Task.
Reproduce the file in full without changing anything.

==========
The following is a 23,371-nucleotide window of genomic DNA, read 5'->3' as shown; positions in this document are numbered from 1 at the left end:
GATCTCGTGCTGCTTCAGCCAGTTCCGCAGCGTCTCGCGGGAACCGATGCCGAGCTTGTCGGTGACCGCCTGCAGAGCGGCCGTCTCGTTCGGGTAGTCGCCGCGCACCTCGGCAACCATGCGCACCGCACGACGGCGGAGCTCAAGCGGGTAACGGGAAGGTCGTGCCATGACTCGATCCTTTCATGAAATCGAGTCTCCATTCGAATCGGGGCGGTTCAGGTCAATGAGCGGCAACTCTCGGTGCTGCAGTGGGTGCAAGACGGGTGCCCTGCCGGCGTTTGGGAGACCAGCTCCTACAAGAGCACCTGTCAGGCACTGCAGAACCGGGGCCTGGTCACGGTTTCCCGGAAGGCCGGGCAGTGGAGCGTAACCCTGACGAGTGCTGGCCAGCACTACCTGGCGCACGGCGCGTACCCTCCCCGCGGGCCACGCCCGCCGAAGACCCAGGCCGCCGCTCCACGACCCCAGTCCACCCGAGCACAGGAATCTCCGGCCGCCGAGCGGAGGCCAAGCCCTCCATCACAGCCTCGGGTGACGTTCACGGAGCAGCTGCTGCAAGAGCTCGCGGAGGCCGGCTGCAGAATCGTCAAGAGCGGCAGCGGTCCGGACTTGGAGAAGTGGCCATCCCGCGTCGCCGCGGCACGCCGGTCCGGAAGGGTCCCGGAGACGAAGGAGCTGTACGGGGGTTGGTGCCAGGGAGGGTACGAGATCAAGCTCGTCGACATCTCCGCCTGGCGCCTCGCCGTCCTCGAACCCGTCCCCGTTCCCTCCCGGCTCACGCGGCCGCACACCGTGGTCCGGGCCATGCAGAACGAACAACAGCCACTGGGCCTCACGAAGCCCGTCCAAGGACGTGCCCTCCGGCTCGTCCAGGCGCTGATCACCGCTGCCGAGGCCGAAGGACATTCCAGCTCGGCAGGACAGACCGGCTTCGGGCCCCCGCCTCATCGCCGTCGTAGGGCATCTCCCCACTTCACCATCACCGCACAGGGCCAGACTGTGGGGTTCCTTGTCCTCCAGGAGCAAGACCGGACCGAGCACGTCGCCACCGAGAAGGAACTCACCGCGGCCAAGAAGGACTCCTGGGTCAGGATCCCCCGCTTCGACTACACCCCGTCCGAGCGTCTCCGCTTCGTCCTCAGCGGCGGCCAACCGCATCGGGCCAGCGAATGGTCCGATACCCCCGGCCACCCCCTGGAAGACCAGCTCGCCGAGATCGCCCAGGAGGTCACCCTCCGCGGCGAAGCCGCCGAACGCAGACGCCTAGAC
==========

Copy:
The following is a 23,371-nucleotide window of genomic DNA, read 5'->3' as shown; positions in this document are numbered from 1 at the left end:
GATCTCGTGCTGCTTCAGCCAGTTCCGCAGCGTCTCGCGGGAACCGATGCCGAGCTTGTCGGTGACCGCCTGCAGAGCGGCCGTCTCGTTCGGGTAGTCGCCGCGCACCTCGGCAACCATGCGCACCGCACGACGGCGGAGCTCAAGCGGGTAACGGGAAGGTCGTGCCATGACTCGATCCTTTCATGAAATCGAGTCTCCATTCGAATCGGGGCGGTTCAGGTCAATGAGCGGCAACTCTCGGTGCTGCAGTGGGTGCAAGACGGGTGCCCTGCCGGCGTTTGGGAGACCAGCTCCTACAAGAGCACCTGTCAGGCACTGCAGAACCGGGGCCTGGTCACGGTTTCCCGGAAGGCCGGGCAGTGGAGCGTAACCCTGACGAGTGCTGGCCAGCACTACCTGGCGCACGGCGCGTACCCTCCCCGCGGGCCACGCCCGCCGAAGACCCAGGCCGCCGCTCCACGACCCCAGTCCACCCGAGCACAGGAATCTCCGGCCGCCGAGCGGAGGCCAAGCCCTCCATCACAGCCTCGGGTGACGTTCACGGAGCAGCTGCTGCAAGAGCTCGCGGAGGCCGGCTGCAGAATCGTCAAGAGCGGCAGCGGTCCGGACTTGGAGAAGTGGCCATCCCGCGTCGCCGCGGCACGCCGGTCCGGAAGGGTCCCGGAGACGAAGGAGCTGTACGGGGGTTGGTGCCAGGGAGGGTACGAGATCAAGCTCGTCGACATCTCCGCCTGGCGCCTCGCCGTCCTCGAACCCGTCCCCGTTCCCTCCCGGCTCACGCGGCCGCACACCGTGGTCCGGGCCATGCAGAACGAACAACAGCCACTGGGCCTCACGAAGCCCGTCCAAGGACGTGCCCTCCGGCTCGTCCAGGCGCTGATCACCGCTGCCGAGGCCGAAGGACATTCCAGCTCGGCAGGACAGACCGGCTTCGGGCCCCCGCCTCATCGCCGTCGTAGGGCATCTCCCCACTTCACCATCACCGCACAGGGCCAGACTGTGGGGTTCCTTGTCCTCCAGGAGCAAGACCGGACCGAGCACGTCGCCACCGAGAAGGAACTCACCGCGGCCAAGAAGGACTCCTGGGTCAGGATCCCCCGCTTCGACTACACCCCGTCCGAGCGTCTCCGCTTCGTCCTCAGCGGCGGCCAACCGCATCGGGCCAGCGAATGGTCCGATACCCCCGGCCACCCCCTGGAAGACCAGCTCGCCGAGATCGCCCAGGAGGTCACCCTCCGCGGCGAAGCCGCCGAACGCAGACGCCTAGAC